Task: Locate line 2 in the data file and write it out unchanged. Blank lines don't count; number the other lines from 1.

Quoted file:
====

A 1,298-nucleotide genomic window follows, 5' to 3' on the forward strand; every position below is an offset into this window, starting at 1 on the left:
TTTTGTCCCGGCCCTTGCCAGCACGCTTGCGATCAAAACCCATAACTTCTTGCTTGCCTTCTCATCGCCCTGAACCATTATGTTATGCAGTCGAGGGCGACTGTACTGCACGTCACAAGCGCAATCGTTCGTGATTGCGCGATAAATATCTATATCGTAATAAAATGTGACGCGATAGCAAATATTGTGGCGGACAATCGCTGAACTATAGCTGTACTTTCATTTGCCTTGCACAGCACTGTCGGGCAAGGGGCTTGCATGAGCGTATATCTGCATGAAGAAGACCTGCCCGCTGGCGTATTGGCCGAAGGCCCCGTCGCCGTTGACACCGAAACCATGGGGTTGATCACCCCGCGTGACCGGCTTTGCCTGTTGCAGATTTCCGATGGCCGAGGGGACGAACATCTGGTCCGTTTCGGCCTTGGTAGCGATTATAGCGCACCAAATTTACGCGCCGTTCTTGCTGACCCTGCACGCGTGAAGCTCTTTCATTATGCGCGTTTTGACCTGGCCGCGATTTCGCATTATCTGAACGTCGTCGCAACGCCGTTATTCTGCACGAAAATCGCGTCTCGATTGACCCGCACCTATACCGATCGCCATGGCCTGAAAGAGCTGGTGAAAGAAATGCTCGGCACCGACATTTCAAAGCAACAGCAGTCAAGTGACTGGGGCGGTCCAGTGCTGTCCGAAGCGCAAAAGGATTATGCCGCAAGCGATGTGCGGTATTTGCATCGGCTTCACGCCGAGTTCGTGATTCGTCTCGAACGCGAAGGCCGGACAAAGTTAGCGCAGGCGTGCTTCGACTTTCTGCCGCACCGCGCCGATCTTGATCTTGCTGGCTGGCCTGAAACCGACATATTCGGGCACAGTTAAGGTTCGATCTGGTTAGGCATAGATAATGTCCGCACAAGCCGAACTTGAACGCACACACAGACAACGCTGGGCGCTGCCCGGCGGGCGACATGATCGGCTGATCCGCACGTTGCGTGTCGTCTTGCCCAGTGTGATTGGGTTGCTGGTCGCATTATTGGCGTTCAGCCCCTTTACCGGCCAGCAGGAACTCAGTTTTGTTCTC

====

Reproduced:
TTTTGTCCCGGCCCTTGCCAGCACGCTTGCGATCAAAACCCATAACTTCTTGCTTGCCTTCTCATCGCCCTGAACCATTATGTTATGCAGTCGAGGGCGACTGTACTGCACGTCACAAGCGCAATCGTTCGTGATTGCGCGATAAATATCTATATCGTAATAAAATGTGACGCGATAGCAAATATTGTGGCGGACAATCGCTGAACTATAGCTGTACTTTCATTTGCCTTGCACAGCACTGTCGGGCAAGGGGCTTGCATGAGCGTATATCTGCATGAAGAAGACCTGCCCGCTGGCGTATTGGCCGAAGGCCCCGTCGCCGTTGACACCGAAACCATGGGGTTGATCACCCCGCGTGACCGGCTTTGCCTGTTGCAGATTTCCGATGGCCGAGGGGACGAACATCTGGTCCGTTTCGGCCTTGGTAGCGATTATAGCGCACCAAATTTACGCGCCGTTCTTGCTGACCCTGCACGCGTGAAGCTCTTTCATTATGCGCGTTTTGACCTGGCCGCGATTTCGCATTATCTGAACGTCGTCGCAACGCCGTTATTCTGCACGAAAATCGCGTCTCGATTGACCCGCACCTATACCGATCGCCATGGCCTGAAAGAGCTGGTGAAAGAAATGCTCGGCACCGACATTTCAAAGCAACAGCAGTCAAGTGACTGGGGCGGTCCAGTGCTGTCCGAAGCGCAAAAGGATTATGCCGCAAGCGATGTGCGGTATTTGCATCGGCTTCACGCCGAGTTCGTGATTCGTCTCGAACGCGAAGGCCGGACAAAGTTAGCGCAGGCGTGCTTCGACTTTCTGCCGCACCGCGCCGATCTTGATCTTGCTGGCTGGCCTGAAACCGACATATTCGGGCACAGTTAAGGTTCGATCTGGTTAGGCATAGATAATGTCCGCACAAGCCGAACTTGAACGCACACACAGACAACGCTGGGCGCTGCCCGGCGGGCGACATGATCGGCTGATCCGCACGTTGCGTGTCGTCTTGCCCAGTGTGATTGGGTTGCTGGTCGCATTATTGGCGTTCAGCCCCTTTACCGGCCAGCAGGAACTCAGTTTTGTTCTC